Olivia De Havilland passed away last July at the age of 104 leaving her remarkable footprints on Hollywood and the social service fraternity. The two-time Oscar winner spent had her lifetime acting in lead roles in Hollywood. She mesmerized her fans with doe-eyed brunette looks and eloquent acting skills. She was a famous co-star for Errol Flynn and James Cagney.
She was also a successful author who wrote the following books,
She also played her part as a beloved mother and aunt in her personal life. And was honored with the National Medal of the Arts, Chevalier of the Legion d’Honneur in France, and Dame Commander of the Order of the British Empire. (She was honored by three nations because, though a U.S. citizen, she was born in Tokyo to English parents and had lived in Paris for more than 60 years.)
In addition to those remarkable achievements, she was also one of the most consequential is her true-life role as an unsung heroine of American labor history.
The Luxurious Actress of Hollywood’s Golden Era Olivia de Havilland Dies at 104!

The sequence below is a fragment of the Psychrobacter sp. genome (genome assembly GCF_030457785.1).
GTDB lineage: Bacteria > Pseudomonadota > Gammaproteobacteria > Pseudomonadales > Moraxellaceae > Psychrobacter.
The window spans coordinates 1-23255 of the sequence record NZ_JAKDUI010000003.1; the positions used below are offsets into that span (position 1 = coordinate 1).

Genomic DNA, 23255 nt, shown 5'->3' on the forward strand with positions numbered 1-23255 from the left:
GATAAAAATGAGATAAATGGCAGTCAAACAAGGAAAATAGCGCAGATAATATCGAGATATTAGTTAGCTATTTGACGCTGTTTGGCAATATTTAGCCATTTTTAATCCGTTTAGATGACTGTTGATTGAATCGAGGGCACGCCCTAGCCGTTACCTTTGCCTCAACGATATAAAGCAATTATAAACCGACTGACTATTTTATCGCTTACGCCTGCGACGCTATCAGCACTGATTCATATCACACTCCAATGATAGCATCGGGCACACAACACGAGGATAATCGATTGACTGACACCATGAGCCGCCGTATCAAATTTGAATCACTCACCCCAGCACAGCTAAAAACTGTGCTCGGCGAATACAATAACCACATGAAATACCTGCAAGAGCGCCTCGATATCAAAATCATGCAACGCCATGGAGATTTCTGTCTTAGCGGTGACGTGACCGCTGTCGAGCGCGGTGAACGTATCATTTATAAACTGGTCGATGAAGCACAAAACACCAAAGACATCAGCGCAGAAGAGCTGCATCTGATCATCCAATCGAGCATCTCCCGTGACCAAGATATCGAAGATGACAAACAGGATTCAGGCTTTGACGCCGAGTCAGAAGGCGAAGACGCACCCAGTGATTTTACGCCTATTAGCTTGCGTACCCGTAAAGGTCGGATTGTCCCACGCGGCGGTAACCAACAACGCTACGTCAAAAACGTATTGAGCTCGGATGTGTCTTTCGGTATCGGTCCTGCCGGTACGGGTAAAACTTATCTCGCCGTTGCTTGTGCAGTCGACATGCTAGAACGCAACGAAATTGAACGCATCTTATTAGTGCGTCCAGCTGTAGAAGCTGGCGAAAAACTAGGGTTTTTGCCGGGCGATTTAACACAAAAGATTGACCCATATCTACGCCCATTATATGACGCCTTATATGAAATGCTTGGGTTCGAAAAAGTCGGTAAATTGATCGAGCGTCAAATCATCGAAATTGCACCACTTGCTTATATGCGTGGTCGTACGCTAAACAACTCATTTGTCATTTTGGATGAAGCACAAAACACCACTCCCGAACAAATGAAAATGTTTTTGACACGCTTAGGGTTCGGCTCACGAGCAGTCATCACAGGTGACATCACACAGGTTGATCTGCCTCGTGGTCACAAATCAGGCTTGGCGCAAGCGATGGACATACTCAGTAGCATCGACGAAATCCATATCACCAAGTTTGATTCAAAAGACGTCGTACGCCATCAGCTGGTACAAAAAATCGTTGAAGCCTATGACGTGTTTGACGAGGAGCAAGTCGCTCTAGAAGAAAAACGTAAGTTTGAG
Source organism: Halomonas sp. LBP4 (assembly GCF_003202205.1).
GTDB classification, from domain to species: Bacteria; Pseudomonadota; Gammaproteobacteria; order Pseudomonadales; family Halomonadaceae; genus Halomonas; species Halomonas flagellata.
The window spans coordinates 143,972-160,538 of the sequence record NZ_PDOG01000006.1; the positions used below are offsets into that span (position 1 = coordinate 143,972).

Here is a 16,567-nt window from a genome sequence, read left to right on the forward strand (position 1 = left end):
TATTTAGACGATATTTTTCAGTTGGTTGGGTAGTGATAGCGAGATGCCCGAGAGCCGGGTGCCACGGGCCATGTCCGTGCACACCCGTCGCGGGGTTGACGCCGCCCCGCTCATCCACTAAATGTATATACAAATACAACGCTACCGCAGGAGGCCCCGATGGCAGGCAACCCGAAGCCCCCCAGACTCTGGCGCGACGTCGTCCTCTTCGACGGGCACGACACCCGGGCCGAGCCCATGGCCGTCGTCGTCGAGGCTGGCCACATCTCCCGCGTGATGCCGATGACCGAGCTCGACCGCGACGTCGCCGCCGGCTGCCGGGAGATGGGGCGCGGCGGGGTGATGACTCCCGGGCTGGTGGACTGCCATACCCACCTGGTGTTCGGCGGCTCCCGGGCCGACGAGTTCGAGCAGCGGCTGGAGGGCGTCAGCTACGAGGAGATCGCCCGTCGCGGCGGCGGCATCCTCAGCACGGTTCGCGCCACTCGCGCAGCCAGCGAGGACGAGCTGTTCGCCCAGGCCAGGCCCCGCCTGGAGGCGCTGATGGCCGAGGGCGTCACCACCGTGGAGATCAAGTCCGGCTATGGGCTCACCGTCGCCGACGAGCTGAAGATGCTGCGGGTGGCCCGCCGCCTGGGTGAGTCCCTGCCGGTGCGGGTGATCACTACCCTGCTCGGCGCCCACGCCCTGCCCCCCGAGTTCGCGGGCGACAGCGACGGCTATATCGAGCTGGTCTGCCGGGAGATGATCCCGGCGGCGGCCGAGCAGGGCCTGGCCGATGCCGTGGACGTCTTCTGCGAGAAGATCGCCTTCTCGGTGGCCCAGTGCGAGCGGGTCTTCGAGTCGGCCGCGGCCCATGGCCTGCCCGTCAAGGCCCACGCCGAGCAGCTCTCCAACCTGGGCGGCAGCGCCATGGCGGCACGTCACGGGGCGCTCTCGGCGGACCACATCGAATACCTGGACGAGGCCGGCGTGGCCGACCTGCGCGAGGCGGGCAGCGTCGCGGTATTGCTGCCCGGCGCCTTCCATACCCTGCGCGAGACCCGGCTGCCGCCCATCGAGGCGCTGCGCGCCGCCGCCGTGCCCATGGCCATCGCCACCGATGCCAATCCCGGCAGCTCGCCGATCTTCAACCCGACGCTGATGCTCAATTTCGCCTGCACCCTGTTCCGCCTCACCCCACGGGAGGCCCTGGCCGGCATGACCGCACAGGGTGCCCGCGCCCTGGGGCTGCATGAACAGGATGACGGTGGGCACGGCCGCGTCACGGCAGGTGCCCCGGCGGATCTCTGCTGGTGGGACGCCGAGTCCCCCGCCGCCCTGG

The actress who was the last from “Gone With the Wind’ and the winner of double Oscars passed away on Sunday and she was 104.
Olivia breathed her last naturally in her house in Paris where she resided for about 60 years as per her rep Lisa Goldberg.
Havilland was elder to her arch-rival of Oscar winner and her sister Joan Fontaine by 15 months who passed away back in December 2013 at 96. Joan was said to win the Academy Award for the film Suspicion in 1942 defeating her sister.
But in turn, Olivia grabbed Oscars for best actress for the films ‘To Each His Own (1946) and The Heiress (1949), where her characters outstood every other role she played. Further, she was the longest living star of the 40’s Oscar winners.
For the portrayal of Melanie a humble suffering girl in ‘Gone With the Wind’, she was nominated for her debut Oscar but for the supporting role but she lost it to her fellow star Hattie McDaniel.
Apart from this, she was also nominated for her other movies like Hold Back the Dawn (1941), The Snake Pit (1948), and so on.